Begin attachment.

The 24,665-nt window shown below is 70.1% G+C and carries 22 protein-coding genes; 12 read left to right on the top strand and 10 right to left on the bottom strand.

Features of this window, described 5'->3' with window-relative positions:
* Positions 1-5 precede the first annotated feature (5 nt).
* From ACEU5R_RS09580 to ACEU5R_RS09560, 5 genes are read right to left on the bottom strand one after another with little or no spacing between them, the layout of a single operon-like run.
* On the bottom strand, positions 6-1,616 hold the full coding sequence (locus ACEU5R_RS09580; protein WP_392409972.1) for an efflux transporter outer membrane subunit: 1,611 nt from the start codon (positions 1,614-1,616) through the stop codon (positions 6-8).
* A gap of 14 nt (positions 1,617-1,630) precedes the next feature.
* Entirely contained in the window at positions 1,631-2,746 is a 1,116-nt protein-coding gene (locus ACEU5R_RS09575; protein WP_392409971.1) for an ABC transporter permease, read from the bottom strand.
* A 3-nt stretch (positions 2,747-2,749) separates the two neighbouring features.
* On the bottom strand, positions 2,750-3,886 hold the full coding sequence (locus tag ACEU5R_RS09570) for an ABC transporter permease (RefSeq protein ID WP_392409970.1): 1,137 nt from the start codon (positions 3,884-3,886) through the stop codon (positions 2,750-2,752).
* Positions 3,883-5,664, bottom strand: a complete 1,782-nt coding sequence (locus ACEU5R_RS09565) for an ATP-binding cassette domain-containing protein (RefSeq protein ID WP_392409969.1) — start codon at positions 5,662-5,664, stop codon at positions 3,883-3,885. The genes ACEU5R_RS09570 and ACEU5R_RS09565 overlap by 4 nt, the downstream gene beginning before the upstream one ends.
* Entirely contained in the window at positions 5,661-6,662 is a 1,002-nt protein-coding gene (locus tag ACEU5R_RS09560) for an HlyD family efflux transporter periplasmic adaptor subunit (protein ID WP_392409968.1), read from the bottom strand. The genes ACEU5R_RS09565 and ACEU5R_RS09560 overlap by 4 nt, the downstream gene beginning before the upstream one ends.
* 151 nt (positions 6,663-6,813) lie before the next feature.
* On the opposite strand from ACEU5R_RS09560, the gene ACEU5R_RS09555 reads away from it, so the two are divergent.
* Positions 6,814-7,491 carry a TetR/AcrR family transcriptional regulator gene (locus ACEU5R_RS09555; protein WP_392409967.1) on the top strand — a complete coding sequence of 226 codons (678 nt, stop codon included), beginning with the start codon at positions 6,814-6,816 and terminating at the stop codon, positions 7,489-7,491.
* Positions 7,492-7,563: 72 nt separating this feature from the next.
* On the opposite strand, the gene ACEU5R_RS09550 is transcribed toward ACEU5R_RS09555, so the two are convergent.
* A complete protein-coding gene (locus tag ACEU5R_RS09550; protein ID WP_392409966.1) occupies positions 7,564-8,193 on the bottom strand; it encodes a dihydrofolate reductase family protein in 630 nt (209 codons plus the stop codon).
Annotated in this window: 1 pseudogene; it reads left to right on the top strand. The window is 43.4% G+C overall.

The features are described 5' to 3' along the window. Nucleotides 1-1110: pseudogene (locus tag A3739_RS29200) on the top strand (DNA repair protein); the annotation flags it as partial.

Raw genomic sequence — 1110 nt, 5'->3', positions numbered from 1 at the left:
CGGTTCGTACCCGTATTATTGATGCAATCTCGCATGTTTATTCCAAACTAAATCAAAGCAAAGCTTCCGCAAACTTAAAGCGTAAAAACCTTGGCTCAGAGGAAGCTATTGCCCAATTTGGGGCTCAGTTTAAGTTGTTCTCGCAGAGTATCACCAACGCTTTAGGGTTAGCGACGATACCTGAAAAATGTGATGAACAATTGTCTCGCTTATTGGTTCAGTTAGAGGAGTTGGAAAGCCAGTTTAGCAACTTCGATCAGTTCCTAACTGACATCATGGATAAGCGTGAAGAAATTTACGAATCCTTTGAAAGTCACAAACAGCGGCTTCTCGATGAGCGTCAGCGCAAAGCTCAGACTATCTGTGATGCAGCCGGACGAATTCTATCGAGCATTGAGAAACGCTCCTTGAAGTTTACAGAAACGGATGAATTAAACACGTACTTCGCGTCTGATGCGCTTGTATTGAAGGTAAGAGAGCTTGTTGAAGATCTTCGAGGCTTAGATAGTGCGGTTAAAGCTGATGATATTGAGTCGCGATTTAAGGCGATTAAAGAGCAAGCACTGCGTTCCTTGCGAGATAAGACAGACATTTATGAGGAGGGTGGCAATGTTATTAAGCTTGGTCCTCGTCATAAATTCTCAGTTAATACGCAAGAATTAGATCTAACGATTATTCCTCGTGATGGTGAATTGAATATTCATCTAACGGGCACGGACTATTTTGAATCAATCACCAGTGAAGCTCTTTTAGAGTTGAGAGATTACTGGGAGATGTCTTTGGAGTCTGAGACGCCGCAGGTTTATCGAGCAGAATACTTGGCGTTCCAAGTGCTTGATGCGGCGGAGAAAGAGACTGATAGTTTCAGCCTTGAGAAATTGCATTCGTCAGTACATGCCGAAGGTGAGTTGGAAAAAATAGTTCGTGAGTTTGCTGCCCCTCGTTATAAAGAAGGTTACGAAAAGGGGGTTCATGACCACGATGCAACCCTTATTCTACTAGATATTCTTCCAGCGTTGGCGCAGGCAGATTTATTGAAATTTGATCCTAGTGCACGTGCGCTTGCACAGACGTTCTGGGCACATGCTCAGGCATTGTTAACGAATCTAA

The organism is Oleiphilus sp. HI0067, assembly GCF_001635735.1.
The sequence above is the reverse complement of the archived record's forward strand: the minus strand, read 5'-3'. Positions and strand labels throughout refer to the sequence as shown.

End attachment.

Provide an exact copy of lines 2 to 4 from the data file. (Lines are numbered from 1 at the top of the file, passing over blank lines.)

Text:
Features of this window, described 5'->3' with window-relative positions:
* Positions 1-5 precede the first annotated feature (5 nt).
* From ACEU5R_RS09580 to ACEU5R_RS09560, 5 genes are read right to left on the bottom strand one after another with little or no spacing between them, the layout of a single operon-like run.